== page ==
Why do we revere risk-takers, even when their actions terrify us? Why are some better at taking risks than others? This hour, TED speakers explore the alluring, dangerous, and calculated sides of risk. Guests include professional rock climber Alex Honnold, economist Mariana Mazzucato, psychology researcher Kashfia Rahman, structural engineer and bridge designer Ian Firth, and risk intelligence expert Dylan Evans.
Now Playing: Science for the People

#540 Specialize? Or Generalize?
Ever been called a "jack of all trades, master of none"? The world loves to elevate specialists, people who drill deep into a single topic. Those people are great. But there's a place for generalists too, argues David Epstein. Jacks of all trades are often more successful than specialists. And he's got science to back it up. We talk with Epstein about his latest book, "Range: Why Generalists Triumph in a Specialized World".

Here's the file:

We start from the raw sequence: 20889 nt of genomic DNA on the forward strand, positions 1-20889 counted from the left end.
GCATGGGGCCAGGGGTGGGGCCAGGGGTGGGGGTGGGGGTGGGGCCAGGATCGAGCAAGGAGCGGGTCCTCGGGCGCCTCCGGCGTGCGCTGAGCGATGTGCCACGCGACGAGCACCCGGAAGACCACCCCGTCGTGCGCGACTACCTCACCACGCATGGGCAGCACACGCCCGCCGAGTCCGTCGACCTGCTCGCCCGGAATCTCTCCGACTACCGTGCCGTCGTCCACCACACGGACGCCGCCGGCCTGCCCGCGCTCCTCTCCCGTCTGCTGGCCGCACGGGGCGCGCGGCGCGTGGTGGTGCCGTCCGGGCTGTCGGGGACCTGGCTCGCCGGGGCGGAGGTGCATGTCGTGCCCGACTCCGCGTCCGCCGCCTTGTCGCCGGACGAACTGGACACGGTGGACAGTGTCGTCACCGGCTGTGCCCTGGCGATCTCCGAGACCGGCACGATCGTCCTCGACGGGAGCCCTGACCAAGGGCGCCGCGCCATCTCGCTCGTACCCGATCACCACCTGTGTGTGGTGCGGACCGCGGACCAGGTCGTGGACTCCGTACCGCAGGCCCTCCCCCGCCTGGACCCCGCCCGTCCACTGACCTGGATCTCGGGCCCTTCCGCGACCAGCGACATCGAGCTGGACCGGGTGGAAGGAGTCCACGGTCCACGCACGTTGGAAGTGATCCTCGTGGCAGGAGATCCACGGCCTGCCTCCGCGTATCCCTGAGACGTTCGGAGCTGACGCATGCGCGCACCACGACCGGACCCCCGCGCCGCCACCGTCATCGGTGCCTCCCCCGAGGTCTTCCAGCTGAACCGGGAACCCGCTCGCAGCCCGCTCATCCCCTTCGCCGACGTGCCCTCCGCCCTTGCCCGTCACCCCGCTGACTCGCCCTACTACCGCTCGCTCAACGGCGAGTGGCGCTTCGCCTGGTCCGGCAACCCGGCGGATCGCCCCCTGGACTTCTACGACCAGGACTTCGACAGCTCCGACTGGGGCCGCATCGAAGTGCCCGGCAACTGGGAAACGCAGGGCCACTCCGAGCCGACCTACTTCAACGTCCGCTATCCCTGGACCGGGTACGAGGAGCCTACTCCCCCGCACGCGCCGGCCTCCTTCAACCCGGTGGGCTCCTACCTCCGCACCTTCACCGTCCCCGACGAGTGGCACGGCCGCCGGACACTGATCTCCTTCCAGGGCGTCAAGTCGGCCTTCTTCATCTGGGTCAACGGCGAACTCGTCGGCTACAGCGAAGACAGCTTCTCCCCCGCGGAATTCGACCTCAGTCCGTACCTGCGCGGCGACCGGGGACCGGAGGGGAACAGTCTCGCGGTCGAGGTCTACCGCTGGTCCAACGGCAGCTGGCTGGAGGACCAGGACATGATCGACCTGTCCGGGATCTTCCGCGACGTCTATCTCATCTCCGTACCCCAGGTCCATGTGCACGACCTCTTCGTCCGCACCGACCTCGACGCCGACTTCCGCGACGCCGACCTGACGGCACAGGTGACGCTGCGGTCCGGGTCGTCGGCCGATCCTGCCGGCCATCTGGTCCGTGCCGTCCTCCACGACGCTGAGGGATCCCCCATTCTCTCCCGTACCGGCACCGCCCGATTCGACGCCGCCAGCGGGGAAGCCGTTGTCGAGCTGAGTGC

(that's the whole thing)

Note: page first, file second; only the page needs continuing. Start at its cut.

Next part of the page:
Now Playing: Radiolab

Dolly Parton's America: Neon Moss
Today on Radiolab, we're bringing you the fourth episode of Jad's special series, Dolly Parton's America. In this episode, Jad goes back up the mountain to visit Dolly's actual Tennessee mountain home, where she tells stories about her first trips out of the holler. Back on the mountaintop, standing under the rain by the Little Pigeon River, the trip triggers memories of Jad's first visit to his father's childhood home, and opens the gateway to dizzying stories of music and migration. Support Radiolab today at Radiolab.org/donate.